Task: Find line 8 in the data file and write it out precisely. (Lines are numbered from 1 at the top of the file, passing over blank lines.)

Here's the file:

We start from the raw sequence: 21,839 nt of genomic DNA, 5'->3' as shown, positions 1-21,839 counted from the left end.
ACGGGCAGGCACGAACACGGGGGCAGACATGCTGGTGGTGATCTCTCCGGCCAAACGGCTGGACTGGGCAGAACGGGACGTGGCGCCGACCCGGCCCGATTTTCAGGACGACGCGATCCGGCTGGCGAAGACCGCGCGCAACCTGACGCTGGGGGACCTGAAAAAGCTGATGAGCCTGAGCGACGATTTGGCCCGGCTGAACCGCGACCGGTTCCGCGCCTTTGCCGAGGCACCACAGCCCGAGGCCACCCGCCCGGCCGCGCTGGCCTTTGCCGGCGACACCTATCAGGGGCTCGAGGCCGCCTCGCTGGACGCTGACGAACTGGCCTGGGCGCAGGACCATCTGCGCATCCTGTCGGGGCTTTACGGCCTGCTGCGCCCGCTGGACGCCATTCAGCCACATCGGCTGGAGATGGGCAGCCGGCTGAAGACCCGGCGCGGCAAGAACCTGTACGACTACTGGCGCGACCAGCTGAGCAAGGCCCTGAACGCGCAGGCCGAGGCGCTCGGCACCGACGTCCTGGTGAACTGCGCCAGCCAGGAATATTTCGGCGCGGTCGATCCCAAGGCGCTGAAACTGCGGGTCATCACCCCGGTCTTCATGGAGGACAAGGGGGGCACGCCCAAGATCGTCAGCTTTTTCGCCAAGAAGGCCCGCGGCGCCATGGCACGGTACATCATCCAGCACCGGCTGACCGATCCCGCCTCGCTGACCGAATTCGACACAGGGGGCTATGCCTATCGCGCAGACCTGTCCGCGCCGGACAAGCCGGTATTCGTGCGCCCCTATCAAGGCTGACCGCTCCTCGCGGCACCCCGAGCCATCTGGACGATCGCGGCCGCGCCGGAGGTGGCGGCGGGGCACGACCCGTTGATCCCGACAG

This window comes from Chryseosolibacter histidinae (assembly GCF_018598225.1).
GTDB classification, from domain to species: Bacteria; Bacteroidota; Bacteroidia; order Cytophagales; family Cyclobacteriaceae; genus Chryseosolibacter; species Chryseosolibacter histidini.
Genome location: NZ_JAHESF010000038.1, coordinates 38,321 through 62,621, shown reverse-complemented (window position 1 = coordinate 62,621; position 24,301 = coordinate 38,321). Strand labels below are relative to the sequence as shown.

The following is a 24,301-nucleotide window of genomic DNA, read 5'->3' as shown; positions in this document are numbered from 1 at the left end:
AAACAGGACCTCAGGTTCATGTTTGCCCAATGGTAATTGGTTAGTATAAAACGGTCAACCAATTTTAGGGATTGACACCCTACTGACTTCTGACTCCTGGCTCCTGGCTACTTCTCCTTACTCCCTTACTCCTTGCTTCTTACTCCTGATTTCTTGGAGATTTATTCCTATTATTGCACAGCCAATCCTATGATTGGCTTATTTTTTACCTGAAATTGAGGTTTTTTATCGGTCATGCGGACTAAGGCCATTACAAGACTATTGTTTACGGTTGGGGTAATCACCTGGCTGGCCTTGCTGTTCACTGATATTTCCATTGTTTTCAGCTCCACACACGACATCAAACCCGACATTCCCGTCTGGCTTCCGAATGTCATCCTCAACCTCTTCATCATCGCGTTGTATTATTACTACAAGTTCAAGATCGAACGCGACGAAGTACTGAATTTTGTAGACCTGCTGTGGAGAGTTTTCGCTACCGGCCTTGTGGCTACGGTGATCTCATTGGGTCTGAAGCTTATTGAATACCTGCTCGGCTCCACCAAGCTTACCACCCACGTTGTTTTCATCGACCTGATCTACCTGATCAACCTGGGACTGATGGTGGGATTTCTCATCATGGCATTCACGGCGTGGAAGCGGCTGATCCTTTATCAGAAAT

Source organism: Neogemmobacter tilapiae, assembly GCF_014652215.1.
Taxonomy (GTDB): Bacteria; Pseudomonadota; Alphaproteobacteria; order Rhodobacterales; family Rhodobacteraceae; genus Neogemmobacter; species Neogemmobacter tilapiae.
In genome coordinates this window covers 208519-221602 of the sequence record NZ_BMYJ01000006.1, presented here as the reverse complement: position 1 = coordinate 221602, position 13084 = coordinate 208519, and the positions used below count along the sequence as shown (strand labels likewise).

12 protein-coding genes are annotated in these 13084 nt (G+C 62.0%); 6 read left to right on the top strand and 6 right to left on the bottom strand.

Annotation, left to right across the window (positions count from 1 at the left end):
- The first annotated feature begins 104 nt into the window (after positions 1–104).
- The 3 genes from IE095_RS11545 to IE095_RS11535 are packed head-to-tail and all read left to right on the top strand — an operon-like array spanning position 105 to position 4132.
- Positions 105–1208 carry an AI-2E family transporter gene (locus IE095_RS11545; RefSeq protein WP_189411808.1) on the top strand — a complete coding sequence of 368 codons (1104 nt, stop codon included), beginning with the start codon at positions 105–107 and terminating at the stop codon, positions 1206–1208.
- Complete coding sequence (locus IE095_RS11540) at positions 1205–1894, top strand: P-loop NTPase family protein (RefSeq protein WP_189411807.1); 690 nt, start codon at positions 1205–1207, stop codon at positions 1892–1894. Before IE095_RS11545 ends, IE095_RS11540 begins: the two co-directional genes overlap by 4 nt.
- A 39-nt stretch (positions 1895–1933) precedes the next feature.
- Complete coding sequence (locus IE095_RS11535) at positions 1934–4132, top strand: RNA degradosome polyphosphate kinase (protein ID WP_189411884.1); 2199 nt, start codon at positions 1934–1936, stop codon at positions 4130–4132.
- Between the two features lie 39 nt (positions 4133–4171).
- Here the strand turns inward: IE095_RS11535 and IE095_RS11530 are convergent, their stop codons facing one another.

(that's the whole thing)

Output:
Source organism: Neogemmobacter tilapiae, assembly GCF_014652215.1.